Thursday, April 23, 2020


Yesterday I praised a New York Times story that listed many of the established right-wing groups that have been using big money to amplify the message of anti-lockdown protesters. The Times story cited groups such as FreedomWorks and ALEC. But left out of that story was another well-funded group that has also been aiding the demonstrators. A Washington Post story names that group:
The ads on Facebook sounded populist and passionate: “The people are rising up against these insane shutdowns,” they said. “We’re fighting back to demand that our elected officials reopen America.”

But the posts, funded by an initiative called Convention of States, were not the product of a grass-roots uprising alone....

The Convention of States project launched in 2015 with a high-dollar donation from the family foundation of Robert Mercer, a billionaire hedge fund manager and Republican patron. It boasts past support from two members of the Trump administration — Ken Cuccinelli, acting director of U.S. Citizenship and Immigration Services, and Ben Carson, secretary of housing and urban development.

It also trumpets a prior endorsement from Ron DeSantis, the Republican governor of Florida and a close Trump ally who is pursuing an aggressive plan to reopen his state’s economy....

For the Convention of States, public health is an unusual focus. It was founded to push for a convention that would add a ­balanced-budget amendment to the Constitution.
But a balanced budget amendment is just one of the goals of Convention of States. The complete list of amendments, if added to the Constitution, would result in an almost unimaginably radical transformation of America.

CoS wants to take advantage of the fact that Article V of the Constitution says a constitutional convention must take place if legislatures in two-thirds of the states call for one. Amendments passed in a convention would then have to be ratified by three-quarters of the states.

What does CoS want? Oh, just this:
... here are a few examples of amendments that can be proposed under our resolution.

* A balanced budget amendment.

* A redefinition of the General Welfare Clause (the original view was the federal government could not spend money on any topic within the jurisdiction of the states).

* A redefinition of the Commerce Clause (the original view was that Congress was granted a narrow and exclusive power to regulate shipments across state lines–not all the economic activity of the nation).

* A prohibition of using international treaties and law to govern the domestic law of the United States.

* A limitation on using Executive Orders and federal regulations to enact laws (since Congress is supposed to be the exclusive agency to enact laws).

* Imposing term limits on Congress and the Supreme Court.

* Placing an upper limit on federal taxation.

* Requiring the sunset of all existing federal taxes and a super-majority vote to replace them with new, fairer taxes.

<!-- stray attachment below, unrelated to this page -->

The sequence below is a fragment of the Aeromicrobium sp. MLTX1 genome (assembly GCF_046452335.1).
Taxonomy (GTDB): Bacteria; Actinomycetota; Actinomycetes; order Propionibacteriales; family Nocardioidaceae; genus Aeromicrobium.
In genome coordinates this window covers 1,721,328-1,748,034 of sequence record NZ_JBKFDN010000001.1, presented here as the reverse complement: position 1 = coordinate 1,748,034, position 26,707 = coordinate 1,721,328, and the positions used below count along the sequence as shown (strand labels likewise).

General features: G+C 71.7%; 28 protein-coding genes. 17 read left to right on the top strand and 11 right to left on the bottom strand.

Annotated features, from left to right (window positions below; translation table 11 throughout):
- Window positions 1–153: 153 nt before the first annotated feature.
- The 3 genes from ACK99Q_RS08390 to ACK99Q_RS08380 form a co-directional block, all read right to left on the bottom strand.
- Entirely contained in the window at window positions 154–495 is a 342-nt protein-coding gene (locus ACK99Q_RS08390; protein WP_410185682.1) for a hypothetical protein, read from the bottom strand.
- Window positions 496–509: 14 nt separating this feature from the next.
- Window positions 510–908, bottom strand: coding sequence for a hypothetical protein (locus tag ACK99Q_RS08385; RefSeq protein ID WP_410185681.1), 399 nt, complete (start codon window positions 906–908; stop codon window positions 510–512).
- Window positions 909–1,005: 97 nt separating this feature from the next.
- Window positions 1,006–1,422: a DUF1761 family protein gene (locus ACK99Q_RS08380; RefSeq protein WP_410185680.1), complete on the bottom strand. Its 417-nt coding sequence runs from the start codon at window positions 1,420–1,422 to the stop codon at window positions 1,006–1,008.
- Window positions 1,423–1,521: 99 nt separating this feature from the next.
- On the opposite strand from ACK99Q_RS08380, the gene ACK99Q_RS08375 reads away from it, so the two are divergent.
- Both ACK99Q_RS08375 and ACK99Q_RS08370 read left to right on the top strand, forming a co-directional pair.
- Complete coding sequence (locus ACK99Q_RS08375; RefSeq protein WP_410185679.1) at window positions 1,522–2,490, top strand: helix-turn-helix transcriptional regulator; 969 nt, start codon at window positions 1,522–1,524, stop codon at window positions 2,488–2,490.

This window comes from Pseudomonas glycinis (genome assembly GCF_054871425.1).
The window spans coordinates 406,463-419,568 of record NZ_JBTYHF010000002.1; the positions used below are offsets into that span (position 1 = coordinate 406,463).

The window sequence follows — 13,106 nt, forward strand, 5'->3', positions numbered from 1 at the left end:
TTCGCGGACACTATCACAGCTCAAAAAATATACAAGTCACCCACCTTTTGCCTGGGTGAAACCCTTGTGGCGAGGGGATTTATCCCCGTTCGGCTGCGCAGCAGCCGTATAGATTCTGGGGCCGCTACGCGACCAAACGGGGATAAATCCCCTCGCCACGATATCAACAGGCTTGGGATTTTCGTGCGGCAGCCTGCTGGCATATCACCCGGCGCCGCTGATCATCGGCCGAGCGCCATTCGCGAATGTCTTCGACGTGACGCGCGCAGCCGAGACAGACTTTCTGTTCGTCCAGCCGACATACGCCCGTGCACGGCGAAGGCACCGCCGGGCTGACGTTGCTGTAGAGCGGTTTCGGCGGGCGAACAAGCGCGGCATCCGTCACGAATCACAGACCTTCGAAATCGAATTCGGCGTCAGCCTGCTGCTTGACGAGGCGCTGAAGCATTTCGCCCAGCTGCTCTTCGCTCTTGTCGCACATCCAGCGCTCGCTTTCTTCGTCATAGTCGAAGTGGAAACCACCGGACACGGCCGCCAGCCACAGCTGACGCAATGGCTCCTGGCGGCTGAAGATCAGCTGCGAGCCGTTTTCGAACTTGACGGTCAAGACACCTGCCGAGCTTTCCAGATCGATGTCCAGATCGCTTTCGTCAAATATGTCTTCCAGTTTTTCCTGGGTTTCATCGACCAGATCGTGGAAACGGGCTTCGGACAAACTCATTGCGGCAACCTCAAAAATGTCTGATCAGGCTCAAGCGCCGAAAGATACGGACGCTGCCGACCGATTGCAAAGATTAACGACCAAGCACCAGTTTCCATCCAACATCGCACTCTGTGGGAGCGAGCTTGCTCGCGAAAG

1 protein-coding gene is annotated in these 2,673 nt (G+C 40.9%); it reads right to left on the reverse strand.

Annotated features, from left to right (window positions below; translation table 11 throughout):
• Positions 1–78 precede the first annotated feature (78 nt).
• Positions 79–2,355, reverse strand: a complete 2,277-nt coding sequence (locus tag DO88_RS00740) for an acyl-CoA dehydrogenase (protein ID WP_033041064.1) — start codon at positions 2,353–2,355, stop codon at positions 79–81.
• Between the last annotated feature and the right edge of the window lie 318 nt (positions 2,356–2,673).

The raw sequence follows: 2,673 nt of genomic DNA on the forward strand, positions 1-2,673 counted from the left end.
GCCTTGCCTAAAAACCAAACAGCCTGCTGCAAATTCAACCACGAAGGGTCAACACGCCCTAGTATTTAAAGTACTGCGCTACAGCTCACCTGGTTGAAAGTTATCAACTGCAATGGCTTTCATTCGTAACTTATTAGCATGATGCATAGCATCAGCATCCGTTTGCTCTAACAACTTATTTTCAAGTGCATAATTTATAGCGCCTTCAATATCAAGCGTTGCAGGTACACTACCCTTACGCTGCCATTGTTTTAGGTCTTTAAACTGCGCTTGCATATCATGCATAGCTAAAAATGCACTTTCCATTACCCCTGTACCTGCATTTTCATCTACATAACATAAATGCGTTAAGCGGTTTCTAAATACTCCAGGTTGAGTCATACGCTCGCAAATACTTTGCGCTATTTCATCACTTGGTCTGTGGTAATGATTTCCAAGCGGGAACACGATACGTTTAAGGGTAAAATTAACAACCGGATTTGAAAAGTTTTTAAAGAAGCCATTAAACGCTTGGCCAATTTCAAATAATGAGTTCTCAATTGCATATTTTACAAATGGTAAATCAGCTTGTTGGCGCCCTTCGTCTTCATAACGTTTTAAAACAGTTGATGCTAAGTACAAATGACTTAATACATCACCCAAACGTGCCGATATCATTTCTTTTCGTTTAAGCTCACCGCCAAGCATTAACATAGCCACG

We know a balanced budget amendment would be a terrible idea -- it's the lack of a balanced budget amendment that allows the federal government to do the kind of spending that prevented the Great Recession from becoming a full-blown depression, and that's permitting the current emergency spending. But what about these other ideas?

What does CoS mean by "a redefinition of the General Welfare Clause"? Libertarians believe that the clause ("The Congress shall have the Power to lay and collect Taxes ... to pay the Debts and provide for the common Defence and general Welfare of the United States") has been misinterpreted, and that a proper interpretation would make programs such as Social Security and Medicare unconstitutional.

What about a redefinition of the Commerce Clause? Here's part of a piece that appeared at the FreedomWorks website in 2015:
"To regulate Commerce with foreign Nations, and among the several states, and with the Indian Tribes.”

The Commerce Clause is a short phrase of 16 words, none of which are difficult to understand. Despite this, the clause is one of the most misunderstood in the Constitution. Unfortunately, abuse of the Commerce Clause has justified a massive expansion of federal government interventions in the marketplace and in the lives of everyday Americans. From nationalizing labor laws to the EPA regulating mercury and carbon dioxide emissions, the expansion of the Commerce Clause has redefined the scope of government.
Term limits on Congress and the Supreme Court would leave lobbyists as the most experienced people in government -- the only folks in Washington allowed to serve for life. "Placing an upper limit on federal taxation" means placing an upper limit on rich people's federal taxation -- and also means starving the government of revenue, in order to force its shrinkage (or, to use Grover Norquist's metaphor, its death by drowning in a bathtub). And sunsetting current tax laws so they can be replaced with "new, fairer taxes" means ending progressive taxation altogether -- you pay an even greater percentage of taxes, while the rich pay an even smaller one.

This is the wish list. This is the long-term goal of some of the people who want to reopen America long before it's ready.

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